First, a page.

But those in mortal sin are in danger of eternal death. What a hair-raising thing it would be to be in a state of mortal sin and not be able to find a confessor.

    Can it be that a priest would commit sin by disobeying his bishop in this matter? It would seem akin to our Lord healing on the sabbath in apparent violation of the Decalogue. There was no crime then, and even less so now when it is a question not of healing people with dropsy or withered arms, but with withered souls and in danger of eternal death. When the religious authorities of his day bridled at his healing on the sabbath He addressed them in this fashion, “If one of you has a child or an ox that falls into a well on the Sabbath day, will you not immediately pull it out?” Such is the Spirit of Jesus Christ concerning physical healing, how much more when the issue is the sanctification of the souls for which He died.

    Bishops who refuse their people the sacraments richly deserve to be removed. Why are they bishops if not, first of all, to sanctify their people? They have no mandate whatever to starve them spiritually.

  13. ddhue says:

    I read this earlier today and thought something along the lines of, “I wonder where this is?! I am so glad our diocese isn’t like this.” And then I just read the latest from our bishop… which is the letter/directive you quote and rant about above. I suppose there is more than one location where this is happening. The shelter in place order was necessary, I think. At least I hope it will help. But no confession?

    God, have mercy!
    Oh most gracious Virgin Mary, pray for us!

  14. The Astronomer says:

    So, for those in the Archdiocese of Newark who may die in the state of sin, because they had the Sacrament of Confession prohibited by the chancery, it may well and truly a case of “Nighty Night, baby…” in a tragically eternal way.

    Coming from that Archdiocese, the chances of laity there knowing WHAT an act of perfect contrition is, and knowing how to make one in danger of death, are slim to none. Catechetics there are ABYSMAL from the perspective of orthodoxy.

  15. The lawyers and accountants have been calling the shots ever since the sex abuse crisis started, and now we are reaping what we sowed back then. I am growing weary of the Church of Accommodation.

  16. moosix1974 says:

    The motto of the Marines is Improvise. Adapt. Overcome. This needs to be the new motto of the Catholic Church! Bishops, are you listening??

  17. Grateful to be Catholic says:

    Bishop Athanasius Schneider says that priests should disobey orders of bishops that unjustly deprive people of the sacraments: https://remnantnewspaper.com/web/index.php/articles/item/4826-exclusive-interview-bishop-athanasius-schneider-on-church-s-handling-of-coronavirus.

  18. PetersBarque says:

    There is an undercurrent of something grave and diabolical in all of this. Is it a coincidence that this current situation was preceded by the abdication of a Pope, revelations of horrific acts of sex abuse and rampant sodomy in the Clergy, blatant idolatry in the Vatican, and the making of a way for adulterers to receive Holy Communion?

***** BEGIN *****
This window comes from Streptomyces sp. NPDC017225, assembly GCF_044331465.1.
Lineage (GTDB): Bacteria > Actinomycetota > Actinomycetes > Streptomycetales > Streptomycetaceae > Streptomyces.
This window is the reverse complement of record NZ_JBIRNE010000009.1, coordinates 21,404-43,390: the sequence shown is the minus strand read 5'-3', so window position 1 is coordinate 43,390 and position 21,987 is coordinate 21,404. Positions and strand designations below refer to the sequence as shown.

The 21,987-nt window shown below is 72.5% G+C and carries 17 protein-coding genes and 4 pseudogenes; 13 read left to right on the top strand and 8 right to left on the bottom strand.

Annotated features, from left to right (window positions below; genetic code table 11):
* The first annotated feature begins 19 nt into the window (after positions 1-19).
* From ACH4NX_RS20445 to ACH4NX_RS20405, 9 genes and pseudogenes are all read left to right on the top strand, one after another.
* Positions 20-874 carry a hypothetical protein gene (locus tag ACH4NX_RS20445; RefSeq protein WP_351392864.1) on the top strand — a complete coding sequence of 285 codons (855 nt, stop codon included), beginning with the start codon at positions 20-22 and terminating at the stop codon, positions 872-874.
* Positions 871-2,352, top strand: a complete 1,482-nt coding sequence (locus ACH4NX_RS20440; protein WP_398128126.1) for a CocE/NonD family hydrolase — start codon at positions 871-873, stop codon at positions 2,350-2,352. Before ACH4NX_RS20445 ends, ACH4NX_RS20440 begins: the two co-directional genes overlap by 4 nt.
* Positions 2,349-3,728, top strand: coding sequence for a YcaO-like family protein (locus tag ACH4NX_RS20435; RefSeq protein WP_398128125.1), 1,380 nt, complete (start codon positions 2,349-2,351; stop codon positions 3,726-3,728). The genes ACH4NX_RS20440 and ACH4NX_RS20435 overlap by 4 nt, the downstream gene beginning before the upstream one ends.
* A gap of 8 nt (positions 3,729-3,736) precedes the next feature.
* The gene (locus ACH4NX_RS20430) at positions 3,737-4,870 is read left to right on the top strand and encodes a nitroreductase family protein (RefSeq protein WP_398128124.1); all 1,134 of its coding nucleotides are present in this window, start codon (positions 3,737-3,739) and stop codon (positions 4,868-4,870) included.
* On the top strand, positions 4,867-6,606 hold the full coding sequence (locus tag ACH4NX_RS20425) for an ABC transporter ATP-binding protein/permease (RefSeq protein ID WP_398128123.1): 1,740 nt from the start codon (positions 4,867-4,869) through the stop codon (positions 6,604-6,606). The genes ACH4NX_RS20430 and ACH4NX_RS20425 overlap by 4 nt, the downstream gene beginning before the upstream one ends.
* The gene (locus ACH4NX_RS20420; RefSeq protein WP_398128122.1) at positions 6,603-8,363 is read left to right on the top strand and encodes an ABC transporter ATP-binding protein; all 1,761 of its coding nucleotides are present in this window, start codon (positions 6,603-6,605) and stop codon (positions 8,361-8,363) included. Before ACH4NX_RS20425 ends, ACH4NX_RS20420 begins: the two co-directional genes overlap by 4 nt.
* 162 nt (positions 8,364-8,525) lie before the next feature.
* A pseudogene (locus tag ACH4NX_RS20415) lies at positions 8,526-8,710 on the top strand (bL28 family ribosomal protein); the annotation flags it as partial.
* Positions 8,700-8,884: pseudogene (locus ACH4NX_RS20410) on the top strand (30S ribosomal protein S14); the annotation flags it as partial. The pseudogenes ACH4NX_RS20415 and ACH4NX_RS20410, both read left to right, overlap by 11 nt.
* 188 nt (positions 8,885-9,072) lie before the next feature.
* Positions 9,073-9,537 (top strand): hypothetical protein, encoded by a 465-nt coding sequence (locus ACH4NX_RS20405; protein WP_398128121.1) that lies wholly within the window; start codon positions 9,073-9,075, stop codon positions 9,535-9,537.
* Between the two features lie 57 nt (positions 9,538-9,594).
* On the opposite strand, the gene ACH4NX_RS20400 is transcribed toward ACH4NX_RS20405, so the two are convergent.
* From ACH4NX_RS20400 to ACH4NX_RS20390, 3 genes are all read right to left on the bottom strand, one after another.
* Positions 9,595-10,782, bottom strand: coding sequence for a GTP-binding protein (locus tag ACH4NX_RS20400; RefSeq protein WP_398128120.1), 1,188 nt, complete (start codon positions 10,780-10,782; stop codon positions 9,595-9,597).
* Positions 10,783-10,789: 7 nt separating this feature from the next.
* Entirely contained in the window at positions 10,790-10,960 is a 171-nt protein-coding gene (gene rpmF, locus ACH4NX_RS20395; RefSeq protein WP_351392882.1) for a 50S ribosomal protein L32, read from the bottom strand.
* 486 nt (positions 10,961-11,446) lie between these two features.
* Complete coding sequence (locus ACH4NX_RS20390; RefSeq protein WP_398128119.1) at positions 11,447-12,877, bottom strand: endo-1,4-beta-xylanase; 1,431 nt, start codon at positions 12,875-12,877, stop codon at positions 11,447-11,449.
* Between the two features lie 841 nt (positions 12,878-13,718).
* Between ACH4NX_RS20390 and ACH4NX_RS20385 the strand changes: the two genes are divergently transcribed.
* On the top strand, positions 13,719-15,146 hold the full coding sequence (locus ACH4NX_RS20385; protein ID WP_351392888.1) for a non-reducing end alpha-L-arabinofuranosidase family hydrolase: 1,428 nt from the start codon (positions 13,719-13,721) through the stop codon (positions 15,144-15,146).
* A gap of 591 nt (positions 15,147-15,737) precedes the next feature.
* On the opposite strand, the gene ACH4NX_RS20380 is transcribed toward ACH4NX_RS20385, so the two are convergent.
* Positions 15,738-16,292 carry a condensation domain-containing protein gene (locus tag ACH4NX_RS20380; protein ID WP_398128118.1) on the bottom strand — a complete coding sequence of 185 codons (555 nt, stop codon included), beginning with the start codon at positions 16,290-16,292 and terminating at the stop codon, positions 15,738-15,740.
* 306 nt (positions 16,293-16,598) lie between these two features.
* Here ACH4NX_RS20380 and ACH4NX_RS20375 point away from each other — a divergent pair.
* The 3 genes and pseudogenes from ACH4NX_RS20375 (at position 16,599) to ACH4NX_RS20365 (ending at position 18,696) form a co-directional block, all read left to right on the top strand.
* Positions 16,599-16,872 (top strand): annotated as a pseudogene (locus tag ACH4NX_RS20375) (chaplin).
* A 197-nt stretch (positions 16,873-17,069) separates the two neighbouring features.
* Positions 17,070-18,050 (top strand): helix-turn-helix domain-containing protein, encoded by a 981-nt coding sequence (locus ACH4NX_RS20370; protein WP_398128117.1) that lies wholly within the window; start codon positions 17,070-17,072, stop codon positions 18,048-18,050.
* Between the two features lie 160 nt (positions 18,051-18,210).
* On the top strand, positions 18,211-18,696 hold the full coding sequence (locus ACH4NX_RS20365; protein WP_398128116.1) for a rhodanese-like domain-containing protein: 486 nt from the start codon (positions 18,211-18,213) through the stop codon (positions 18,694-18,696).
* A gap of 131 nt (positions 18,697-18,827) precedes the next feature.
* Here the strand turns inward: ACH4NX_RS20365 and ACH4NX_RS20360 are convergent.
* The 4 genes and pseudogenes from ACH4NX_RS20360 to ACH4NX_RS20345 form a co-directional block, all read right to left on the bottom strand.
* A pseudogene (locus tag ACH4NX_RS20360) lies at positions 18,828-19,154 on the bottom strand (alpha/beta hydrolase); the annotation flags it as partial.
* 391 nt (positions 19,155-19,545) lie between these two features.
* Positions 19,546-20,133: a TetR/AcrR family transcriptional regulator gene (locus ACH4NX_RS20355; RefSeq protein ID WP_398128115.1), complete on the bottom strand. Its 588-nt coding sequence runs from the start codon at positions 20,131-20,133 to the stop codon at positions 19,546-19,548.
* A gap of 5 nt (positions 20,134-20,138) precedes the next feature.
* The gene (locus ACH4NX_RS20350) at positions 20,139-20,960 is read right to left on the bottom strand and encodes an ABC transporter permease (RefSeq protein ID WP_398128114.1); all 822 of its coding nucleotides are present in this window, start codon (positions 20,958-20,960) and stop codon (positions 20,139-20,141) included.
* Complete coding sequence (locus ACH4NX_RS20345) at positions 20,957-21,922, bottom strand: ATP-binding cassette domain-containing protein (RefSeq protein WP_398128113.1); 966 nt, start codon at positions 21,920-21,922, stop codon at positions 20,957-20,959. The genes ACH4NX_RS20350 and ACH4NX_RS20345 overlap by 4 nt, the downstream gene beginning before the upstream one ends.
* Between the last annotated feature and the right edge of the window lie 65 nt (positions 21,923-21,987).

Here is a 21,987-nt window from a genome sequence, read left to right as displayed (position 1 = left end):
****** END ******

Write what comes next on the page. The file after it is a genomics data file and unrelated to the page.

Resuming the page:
Repent, repent, repent.

  19. Rob83 says:

    The bishop has decreed no public celebrations of any type, even outdoors, with confessions and anointing limited to “grave” situations. Isn’t every mortal sin a grave situation, your excellency? [You have put your finger directly on the sore spot.]

    Strange how all these liturgical innovwreckovators we’ve had these last several years are now all of a sudden getting the vapors about priests finding innovative yet valid ways to deliver sacraments. [Again, a great point.] As if every Mass had to be in the church building with people in the pews or confessions have to be done in the church’s box and not any other place or manner.

    Open air Masses with people in their cars is a great idea where the option is feasible. Confession where one of the priest or the penitent are in their car is another. I’ve seen confession arrangements where the penitent is outside the priest’s window. I suppose the arrangement could even be flipped vertically, where instead of a box with a grille in the wall, it would be a two-floor setup with the grille in the floor/ceiling. [An example of “thinking outside the box”.]

  20. SPWang says:

    They have lost the faith. The churches will take a long time to clean but at least they will be ours.

  21. nnn says:

    Here in Poland, meetings in public space are limited to 2 people, however Masses can be attended by up to 5 people, excluding priest and servers (basically limited to those who booked the Mass intention.) I suppose this is better than absolutely nothing?

    Fortunately, there haven’t been any moves regarding confessions or last rites. We do confessions “in a box” and it’s required to have the screen covered with transparent foil or similar, and to frequently disinfect all the surfaces. Many churches, including my parish, set up additional confession hours each day (normally heard during the Mass) so that people can come without breaking the 5-people-in-a-church rule.